Excessive capacity vs narrow profit margin
China's dairy industry has grown quite rapidly in the past decade. Excessive milk processing capacity was detected in Guangdong Province and Yangtze River Delta areas in 2003 and the problem gradually spread to other parts of the country.
Currently, China's annual dairy output is about 30 million tons, but the production capacity is as high as 50 million tons.
For example, the dairy sector of northwestern Shaanxi Province has tapped only 30 percent to 40 percent of its full daily processing capacity of 10,000 tons.
In the hope of seeking market share for their excessive capacity, dairy enterprises wage price wars and spend heavily on advertisements. Statistics showed the total profits of the country's dairy industry was 5.5 billion yuan in 2006, but product promotions resulted in "losses" of no less than 5 billion yuan in the same year.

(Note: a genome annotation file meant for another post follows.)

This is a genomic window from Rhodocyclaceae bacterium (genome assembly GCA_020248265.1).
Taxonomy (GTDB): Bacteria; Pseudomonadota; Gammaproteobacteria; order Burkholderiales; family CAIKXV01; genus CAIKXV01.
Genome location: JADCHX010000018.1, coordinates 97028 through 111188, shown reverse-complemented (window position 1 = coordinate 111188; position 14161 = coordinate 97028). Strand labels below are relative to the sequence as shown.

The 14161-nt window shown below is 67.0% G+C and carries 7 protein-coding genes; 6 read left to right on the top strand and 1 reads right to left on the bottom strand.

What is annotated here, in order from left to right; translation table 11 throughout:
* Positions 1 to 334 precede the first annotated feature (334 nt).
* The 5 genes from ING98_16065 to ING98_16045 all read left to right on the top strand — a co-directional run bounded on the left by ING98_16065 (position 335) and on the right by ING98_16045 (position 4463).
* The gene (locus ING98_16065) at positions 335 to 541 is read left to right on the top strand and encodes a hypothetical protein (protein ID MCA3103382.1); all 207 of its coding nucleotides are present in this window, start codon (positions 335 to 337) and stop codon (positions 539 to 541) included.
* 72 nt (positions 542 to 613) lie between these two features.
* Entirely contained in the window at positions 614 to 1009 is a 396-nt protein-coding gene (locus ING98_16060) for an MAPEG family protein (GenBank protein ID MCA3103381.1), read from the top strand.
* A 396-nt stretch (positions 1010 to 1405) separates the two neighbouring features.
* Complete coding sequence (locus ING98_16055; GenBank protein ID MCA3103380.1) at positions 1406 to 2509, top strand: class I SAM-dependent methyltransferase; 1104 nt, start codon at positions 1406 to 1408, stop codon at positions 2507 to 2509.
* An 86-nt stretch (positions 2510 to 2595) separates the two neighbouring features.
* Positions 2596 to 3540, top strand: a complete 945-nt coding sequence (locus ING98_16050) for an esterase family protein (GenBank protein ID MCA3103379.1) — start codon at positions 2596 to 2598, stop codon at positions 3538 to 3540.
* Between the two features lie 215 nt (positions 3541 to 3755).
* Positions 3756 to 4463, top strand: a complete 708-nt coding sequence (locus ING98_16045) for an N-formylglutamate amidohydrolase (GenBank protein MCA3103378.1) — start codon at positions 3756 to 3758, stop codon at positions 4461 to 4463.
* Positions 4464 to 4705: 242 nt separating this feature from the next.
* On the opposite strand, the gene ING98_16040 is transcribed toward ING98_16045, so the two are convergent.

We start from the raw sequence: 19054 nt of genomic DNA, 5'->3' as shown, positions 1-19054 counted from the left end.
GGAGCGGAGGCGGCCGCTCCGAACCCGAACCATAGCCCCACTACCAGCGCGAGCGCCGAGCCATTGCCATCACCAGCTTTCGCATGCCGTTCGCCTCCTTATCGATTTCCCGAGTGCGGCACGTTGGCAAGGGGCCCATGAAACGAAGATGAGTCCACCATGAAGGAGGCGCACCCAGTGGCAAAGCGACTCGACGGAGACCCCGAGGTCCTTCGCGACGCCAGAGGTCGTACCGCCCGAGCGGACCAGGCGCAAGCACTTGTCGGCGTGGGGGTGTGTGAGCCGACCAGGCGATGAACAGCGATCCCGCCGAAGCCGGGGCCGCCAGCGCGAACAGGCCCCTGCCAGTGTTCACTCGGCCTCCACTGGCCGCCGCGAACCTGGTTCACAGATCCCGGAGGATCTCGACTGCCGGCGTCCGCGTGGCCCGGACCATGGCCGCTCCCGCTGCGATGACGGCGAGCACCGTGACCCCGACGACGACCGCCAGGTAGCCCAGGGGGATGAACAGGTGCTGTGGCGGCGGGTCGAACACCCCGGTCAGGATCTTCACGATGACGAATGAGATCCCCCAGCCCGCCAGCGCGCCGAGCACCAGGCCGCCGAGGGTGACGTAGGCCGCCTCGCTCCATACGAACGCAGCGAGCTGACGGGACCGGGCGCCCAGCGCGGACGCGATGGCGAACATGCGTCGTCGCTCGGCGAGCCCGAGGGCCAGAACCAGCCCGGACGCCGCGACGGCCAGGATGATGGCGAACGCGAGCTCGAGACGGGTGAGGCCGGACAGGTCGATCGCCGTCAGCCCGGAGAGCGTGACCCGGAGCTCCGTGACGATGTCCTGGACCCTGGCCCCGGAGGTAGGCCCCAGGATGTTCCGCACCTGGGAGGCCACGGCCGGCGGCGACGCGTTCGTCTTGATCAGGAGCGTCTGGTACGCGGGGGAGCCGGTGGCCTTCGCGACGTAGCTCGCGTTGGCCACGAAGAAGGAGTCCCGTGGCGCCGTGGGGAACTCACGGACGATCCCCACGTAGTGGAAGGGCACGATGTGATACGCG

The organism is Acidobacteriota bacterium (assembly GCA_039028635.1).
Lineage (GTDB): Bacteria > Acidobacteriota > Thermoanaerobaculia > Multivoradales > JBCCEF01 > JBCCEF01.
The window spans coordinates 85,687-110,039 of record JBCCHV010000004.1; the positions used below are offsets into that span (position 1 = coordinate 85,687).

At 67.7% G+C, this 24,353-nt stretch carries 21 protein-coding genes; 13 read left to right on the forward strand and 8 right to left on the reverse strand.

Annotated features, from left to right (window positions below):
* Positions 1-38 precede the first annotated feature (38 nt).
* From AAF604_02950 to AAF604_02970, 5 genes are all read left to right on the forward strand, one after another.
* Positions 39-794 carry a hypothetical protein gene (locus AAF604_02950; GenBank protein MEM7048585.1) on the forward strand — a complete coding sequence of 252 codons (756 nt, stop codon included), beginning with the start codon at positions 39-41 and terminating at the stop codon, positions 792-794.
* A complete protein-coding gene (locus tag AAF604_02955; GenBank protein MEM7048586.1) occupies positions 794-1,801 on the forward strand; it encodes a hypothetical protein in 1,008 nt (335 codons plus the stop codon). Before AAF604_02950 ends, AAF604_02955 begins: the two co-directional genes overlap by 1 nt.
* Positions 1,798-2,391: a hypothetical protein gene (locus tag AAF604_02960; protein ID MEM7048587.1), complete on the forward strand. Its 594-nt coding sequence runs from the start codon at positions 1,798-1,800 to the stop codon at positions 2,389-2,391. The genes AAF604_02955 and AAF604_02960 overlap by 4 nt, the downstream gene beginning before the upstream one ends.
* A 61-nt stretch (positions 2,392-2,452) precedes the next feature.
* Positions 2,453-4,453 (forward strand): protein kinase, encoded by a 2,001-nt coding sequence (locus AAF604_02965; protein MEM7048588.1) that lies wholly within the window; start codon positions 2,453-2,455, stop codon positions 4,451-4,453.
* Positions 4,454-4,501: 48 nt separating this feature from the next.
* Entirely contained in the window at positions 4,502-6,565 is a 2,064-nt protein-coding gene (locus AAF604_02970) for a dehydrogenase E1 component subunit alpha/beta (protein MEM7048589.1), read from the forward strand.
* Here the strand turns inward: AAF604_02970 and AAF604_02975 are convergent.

According to China Business News, about one third of dairy enterprises are making profits, one third making ends meet, and the remaining ones suffering losses.
Meanwhile, the industry's profit margin has been shrinking in recent years. The profit rate has fallen from 6.8 percent in 2002 to 5.28 percent in 2006. With skyrocketing prices of raw materials, many liquid milk giants were simply "losing money to woo customers" in 2007, the newspaper reported.
Under such circumstances, enterprises first have to make sure they survive fierce competition. Without outside pressure, they will not voluntarily sacrifice their own profits to increase the profit margin for raw milk suppliers.